EVERETT — A program that connects older adults with children and teens who need extra support has returned to Snohomish and King counties after a two-year hiatus.
But there’s a shortage of volunteers here.
“We just haven’t gotten anybody from Everett,” said Adelheid Arbogast, director of the Foster Grandparent program for Homage Senior Services.
She’s looking for people 55 and older to volunteer at sites such as schools or youth organizations.
Homage took over the grant for the federally funded program in October. Foster Grandparents had been run for years locally by Catholic Community Services of Western Washington, but the organization stopped sponsoring the program in 2016, at the time citing rising expenses.
There are about 20 foster grandparents in King County, Arbogast said. In Snohomish County, there are two, both taking a break for the summer.
She’s hoping to reach more retirees looking for a way to keep busy and give back. Low-income seniors can receive a small stipend. It doesn’t count toward the income limit for other benefits, such as health care, Arbogast said. They must commit to at least 15 hours a week, complete 20 hours of training and pass a background check.
Though rallying volunteers has been hard, finding places that need them is easy. Volunteer tasks could include helping keep an eye on preschool children or teaching homeless teens a craft. If there’s something a volunteer is interested in, Arbogast can usually find them a spot.
Vicky Garner, 67, is a foster grandparent in Seattle. She helps students in a reading program at Washington Middle School. She leads literacy circles where they read and talk about books. Earlier this week, she read “I am Malala” with a middle school girl. It led to conversations about how history tends to repeat itself, and how people can create change.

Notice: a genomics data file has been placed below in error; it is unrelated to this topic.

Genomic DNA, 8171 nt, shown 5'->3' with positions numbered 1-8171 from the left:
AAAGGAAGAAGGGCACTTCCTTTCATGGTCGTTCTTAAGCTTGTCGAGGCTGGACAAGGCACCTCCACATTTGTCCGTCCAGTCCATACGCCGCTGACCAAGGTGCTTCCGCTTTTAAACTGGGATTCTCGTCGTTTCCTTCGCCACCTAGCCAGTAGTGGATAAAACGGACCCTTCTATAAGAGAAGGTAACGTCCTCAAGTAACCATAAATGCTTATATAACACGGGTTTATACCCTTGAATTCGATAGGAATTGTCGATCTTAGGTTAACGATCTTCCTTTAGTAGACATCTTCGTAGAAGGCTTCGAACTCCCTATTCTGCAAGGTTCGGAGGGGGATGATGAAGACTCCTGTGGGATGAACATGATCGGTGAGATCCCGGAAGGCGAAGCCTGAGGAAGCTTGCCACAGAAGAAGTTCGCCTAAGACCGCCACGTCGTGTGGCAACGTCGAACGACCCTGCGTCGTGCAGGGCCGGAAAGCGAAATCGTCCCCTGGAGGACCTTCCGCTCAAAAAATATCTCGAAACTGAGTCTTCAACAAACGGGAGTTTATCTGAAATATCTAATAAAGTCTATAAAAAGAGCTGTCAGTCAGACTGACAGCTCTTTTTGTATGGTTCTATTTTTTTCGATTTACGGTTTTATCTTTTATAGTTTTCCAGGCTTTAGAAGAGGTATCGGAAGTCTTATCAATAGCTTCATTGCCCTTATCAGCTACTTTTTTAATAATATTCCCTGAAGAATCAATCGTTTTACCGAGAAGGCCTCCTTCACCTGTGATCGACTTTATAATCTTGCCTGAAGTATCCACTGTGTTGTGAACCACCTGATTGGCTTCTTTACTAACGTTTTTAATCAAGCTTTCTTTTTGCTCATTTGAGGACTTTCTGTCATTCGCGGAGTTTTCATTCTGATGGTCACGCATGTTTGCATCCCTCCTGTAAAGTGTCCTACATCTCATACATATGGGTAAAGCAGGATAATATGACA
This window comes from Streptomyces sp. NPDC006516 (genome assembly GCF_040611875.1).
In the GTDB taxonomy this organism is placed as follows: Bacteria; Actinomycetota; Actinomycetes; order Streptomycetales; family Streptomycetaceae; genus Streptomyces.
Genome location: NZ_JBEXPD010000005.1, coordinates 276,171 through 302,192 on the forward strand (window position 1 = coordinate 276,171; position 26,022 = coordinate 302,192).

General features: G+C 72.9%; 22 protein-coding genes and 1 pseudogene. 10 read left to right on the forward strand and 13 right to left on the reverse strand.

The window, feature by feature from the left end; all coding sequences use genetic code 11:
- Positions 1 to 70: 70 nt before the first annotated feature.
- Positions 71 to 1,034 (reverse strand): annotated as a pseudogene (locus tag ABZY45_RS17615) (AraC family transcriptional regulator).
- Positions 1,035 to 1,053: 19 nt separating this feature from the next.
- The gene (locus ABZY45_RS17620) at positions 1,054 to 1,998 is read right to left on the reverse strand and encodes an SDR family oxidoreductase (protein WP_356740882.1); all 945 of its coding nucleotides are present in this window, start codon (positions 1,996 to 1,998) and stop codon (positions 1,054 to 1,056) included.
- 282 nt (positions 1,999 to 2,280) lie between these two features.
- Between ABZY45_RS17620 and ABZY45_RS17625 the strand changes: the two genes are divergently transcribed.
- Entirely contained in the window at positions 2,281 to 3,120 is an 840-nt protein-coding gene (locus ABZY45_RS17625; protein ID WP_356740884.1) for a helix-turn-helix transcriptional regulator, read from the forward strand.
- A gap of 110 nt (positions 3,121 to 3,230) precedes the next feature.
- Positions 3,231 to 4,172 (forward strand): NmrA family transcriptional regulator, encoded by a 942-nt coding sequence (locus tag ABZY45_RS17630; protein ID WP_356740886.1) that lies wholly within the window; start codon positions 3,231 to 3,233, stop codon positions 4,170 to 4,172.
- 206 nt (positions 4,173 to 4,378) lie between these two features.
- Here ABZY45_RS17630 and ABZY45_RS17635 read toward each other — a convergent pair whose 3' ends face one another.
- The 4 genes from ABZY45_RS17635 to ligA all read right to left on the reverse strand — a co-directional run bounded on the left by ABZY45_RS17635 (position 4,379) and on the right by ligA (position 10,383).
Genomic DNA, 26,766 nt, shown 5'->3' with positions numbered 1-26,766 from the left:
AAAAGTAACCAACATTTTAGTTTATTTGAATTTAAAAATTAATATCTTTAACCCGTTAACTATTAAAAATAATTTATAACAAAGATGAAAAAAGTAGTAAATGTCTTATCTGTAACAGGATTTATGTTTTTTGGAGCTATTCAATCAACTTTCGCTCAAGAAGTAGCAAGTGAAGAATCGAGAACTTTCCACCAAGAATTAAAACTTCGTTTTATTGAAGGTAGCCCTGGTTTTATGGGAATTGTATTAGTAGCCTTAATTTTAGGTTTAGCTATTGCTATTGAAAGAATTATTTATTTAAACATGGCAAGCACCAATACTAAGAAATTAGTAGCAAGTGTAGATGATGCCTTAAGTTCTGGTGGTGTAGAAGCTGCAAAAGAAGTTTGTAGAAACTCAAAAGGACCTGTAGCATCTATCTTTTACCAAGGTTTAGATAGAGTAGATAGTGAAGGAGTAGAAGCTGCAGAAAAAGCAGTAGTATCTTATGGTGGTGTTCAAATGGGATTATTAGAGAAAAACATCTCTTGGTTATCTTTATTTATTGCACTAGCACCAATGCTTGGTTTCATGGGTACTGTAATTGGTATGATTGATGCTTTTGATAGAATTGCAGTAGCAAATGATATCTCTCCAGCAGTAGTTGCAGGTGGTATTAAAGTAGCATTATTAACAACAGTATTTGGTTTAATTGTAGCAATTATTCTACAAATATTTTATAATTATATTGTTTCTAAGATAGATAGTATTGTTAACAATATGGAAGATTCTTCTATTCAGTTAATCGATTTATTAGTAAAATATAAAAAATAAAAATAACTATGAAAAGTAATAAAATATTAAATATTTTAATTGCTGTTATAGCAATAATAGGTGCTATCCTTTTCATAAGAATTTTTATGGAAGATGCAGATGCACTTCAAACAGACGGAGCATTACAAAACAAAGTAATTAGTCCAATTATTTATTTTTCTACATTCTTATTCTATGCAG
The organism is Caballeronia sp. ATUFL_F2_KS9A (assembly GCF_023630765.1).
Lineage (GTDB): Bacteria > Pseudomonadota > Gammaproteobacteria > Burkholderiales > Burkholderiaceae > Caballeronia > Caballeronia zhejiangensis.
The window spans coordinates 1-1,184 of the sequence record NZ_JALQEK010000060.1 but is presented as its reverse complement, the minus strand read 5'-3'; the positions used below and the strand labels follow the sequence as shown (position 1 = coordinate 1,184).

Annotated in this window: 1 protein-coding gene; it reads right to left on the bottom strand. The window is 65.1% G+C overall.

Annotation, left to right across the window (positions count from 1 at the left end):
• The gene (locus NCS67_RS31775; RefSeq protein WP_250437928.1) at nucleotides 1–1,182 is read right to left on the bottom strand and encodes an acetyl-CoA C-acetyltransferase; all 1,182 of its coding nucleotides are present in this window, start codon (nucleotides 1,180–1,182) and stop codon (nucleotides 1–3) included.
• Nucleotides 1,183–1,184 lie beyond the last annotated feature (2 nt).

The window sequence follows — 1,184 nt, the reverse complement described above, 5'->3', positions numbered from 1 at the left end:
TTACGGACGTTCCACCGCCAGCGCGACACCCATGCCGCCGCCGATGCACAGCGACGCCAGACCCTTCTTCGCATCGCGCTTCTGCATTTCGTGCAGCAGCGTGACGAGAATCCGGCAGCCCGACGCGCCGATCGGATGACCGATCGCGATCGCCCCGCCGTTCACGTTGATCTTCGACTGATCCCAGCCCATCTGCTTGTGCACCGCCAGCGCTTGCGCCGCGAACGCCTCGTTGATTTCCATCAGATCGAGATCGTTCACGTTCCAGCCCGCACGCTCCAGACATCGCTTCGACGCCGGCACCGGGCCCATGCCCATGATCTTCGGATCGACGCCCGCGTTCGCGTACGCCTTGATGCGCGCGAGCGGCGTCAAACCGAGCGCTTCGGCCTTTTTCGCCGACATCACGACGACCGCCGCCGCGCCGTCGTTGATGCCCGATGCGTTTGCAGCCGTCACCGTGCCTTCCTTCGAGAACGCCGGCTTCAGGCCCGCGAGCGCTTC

Garner lives maybe three-quarters of a mile from the school, she said. She started volunteering about 10 years ago.
“That was my thing,” she said. “I am African American and I just read a lot in papers and articles about how young African American males were not performing at standard (in school), and I thought, you know, why not go and help out?”
Her grandchildren were growing up and didn’t need her to help them with school anymore, she said. She spent a lot of time at home, where she gets around in a wheelchair. She’d started to feel sorry for herself, she said.
Her mood brightened when she began volunteering. At first, she was nervous to work with kids. One of the first students she worked with was a young girl who struggled to pay attention long enough to read. Years later, Garner ran into that former student at a concert. The girl had grown into a young woman who was tutoring in music and attending University of Washington Bothell.
“Even the hardest kids that you think, ‘Oh they don’t want to listen to me.’ Actually, they do,” she said “They’re not as hard as you think they are, sometimes.”
She knows that story firsthand. Garner’s family moved from Texas to Washington when she was young. She had a rough couple of years in middle school. Her grades slumped. But her eighth grade teacher saw something in her, and helped her get back on track.
“All I needed was that encouragement from her and I blossomed,” Garner said. “That’s what I always try to be. I want the kids to know that you might not think it now, but I see your potential. I see your greatness. I see you becoming someone. I see you.”
Kari Bray: 425-339-3439; email@example.com.
To volunteer as a Foster Grandparent, go to www.homage.org or call Adelheid Arbogast at 425-514-3188.
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